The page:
Saturday, May 29, 2010

Lost Summary

This will probably be my last Lost post. I've been back and forth on what I thought of the series finale. I read something yesterday that really helped summarize and make sense of a lot of things. If you're on Twitter, Facebook, or on the internet in general much, you've probably seen it. But just in case, here's the post that was helpful.

Friday, May 28, 2010

What Kind of Brain is the Web Giving Us?

A recent Wired Magazine article, written by Nicholas Carr, looks at the effect of the internet on the human mind. In it he asks an interesting question:
"What kind of brain is the web giving us? That question will no doubt be the subject of a great deal of research in the years ahead. Already, though, there is much we know or can surmise—and the news is quite disturbing. Dozens of studies by psychologists, neurobiologists, and educators point to the same conclusion: When we go online, we enter an environment that promotes cursory reading, hurried and distracted thinking, and superficial learning. Even as the Internet grants us easy access to vast amounts of information, it is turning us into shallower thinkers, literally changing the structure of our brain."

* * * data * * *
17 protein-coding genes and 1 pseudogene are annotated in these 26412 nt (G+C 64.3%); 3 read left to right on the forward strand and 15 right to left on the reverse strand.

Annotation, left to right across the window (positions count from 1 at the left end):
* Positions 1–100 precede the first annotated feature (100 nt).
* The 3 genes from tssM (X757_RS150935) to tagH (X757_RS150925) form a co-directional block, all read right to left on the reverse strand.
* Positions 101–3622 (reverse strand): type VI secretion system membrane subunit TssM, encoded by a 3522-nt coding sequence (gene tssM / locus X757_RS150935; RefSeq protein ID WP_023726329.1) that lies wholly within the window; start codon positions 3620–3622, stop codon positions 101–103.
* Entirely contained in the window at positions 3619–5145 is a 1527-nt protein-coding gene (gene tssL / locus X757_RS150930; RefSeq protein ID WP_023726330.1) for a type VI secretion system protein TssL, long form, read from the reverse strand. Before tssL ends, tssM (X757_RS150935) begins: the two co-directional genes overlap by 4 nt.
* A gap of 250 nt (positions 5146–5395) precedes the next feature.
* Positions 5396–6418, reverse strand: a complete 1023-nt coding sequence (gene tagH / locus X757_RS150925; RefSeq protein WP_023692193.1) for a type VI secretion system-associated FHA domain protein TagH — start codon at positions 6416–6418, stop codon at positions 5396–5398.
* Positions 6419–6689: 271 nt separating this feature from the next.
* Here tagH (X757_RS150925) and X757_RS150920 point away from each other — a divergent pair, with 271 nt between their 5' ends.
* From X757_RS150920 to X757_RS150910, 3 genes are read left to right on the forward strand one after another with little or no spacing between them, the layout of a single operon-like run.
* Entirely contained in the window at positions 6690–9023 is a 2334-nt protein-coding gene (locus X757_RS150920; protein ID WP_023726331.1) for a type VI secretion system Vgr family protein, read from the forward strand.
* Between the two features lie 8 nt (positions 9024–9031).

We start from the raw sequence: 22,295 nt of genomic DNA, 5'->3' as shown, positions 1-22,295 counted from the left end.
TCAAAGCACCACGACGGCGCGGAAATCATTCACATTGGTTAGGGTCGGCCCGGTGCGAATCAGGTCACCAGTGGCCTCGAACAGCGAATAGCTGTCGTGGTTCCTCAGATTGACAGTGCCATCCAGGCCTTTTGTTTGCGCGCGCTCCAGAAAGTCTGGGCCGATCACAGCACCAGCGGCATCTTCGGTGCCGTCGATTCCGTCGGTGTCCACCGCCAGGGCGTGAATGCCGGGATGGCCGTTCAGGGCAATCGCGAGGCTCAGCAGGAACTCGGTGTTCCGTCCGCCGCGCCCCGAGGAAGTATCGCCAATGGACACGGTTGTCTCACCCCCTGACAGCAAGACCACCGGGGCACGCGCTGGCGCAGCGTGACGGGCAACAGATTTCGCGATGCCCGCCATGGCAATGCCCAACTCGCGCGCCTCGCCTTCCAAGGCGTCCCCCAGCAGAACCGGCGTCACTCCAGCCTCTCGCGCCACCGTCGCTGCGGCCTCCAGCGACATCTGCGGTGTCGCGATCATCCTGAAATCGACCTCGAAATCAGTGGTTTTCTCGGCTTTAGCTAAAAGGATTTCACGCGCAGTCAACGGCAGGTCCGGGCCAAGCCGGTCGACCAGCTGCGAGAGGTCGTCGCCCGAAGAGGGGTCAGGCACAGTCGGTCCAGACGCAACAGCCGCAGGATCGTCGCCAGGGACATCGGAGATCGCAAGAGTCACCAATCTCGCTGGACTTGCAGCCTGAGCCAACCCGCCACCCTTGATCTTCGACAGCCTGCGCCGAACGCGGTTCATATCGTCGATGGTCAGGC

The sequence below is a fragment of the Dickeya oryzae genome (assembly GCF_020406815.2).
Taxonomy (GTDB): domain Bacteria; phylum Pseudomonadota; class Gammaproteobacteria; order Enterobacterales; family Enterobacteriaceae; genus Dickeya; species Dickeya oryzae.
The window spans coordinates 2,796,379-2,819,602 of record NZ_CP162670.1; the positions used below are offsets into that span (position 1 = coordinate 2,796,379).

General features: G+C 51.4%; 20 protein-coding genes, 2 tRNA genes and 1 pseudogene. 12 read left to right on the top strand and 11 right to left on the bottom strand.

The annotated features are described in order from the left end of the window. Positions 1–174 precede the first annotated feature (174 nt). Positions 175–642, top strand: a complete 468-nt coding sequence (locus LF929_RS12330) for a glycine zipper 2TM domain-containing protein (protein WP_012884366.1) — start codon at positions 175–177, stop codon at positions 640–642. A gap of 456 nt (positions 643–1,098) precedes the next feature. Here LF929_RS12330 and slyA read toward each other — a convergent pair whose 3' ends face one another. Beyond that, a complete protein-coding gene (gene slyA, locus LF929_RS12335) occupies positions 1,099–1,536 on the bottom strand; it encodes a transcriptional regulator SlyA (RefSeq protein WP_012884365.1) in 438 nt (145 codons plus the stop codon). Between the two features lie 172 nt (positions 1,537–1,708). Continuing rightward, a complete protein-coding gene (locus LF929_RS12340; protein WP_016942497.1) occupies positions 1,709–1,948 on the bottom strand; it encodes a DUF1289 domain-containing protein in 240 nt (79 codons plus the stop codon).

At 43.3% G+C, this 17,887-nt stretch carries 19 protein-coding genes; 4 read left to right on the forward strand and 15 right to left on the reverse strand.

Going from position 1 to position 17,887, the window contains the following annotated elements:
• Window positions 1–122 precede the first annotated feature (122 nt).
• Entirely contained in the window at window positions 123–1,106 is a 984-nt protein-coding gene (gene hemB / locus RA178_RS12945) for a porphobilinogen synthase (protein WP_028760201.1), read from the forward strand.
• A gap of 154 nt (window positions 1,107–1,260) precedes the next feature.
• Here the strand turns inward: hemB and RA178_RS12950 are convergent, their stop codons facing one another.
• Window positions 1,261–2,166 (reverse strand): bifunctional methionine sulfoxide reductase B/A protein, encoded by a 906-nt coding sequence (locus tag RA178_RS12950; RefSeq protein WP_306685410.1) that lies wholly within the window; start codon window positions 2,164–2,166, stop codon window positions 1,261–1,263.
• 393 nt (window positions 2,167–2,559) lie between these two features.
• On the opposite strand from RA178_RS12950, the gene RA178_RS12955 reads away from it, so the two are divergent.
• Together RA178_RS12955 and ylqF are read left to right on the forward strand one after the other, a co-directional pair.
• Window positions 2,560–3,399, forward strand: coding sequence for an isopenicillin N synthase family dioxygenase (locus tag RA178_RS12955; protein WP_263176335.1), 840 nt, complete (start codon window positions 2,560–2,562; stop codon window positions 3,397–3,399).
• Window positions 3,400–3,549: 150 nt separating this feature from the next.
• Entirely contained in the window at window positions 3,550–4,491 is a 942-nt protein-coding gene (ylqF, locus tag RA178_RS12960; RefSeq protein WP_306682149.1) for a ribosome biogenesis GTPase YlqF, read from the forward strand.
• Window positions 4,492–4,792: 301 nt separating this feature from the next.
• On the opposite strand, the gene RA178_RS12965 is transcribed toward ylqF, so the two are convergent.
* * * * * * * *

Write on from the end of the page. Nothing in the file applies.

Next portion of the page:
He goes on to note a few studies done and statistics measured over the last 30 years. The research shows that are brains are actually changing. Here's his conclusion:
There’s nothing wrong with absorbing information quickly and in bits and pieces. We’ve always skimmed newspapers more than we’ve read them, and we routinely run our eyes over books and magazines to get the gist of a piece of writing and decide whether it warrants more thorough reading. The ability to scan and browse is as important as the ability to read deeply and think attentively. The problem is that skimming is becoming our dominant mode of thought. Once a means to an end, a way to identify information for further study, it’s becoming an end in itself—our preferred method of both learning and analysis. Dazzled by the Net’s treasures, we are blind to the damage we may be doing to our intellectual lives and even our culture.

What we’re experiencing is, in a metaphorical sense, a reversal of the early trajectory of civilization: We are evolving from cultivators of personal knowledge into hunters and gatherers in the electronic data forest. In the process, we seem fated to sacrifice much of what makes our minds so interesting.